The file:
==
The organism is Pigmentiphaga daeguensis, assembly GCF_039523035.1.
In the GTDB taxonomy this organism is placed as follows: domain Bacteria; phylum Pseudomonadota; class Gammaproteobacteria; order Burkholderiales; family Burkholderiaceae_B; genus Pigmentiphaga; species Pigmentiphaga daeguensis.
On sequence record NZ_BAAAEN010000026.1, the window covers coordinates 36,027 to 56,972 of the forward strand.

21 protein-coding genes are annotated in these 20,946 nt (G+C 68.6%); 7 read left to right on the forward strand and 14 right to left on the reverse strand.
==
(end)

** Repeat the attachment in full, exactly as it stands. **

The organism is Pigmentiphaga daeguensis, assembly GCF_039523035.1.
In the GTDB taxonomy this organism is placed as follows: domain Bacteria; phylum Pseudomonadota; class Gammaproteobacteria; order Burkholderiales; family Burkholderiaceae_B; genus Pigmentiphaga; species Pigmentiphaga daeguensis.
On sequence record NZ_BAAAEN010000026.1, the window covers coordinates 36,027 to 56,972 of the forward strand.

21 protein-coding genes are annotated in these 20,946 nt (G+C 68.6%); 7 read left to right on the forward strand and 14 right to left on the reverse strand.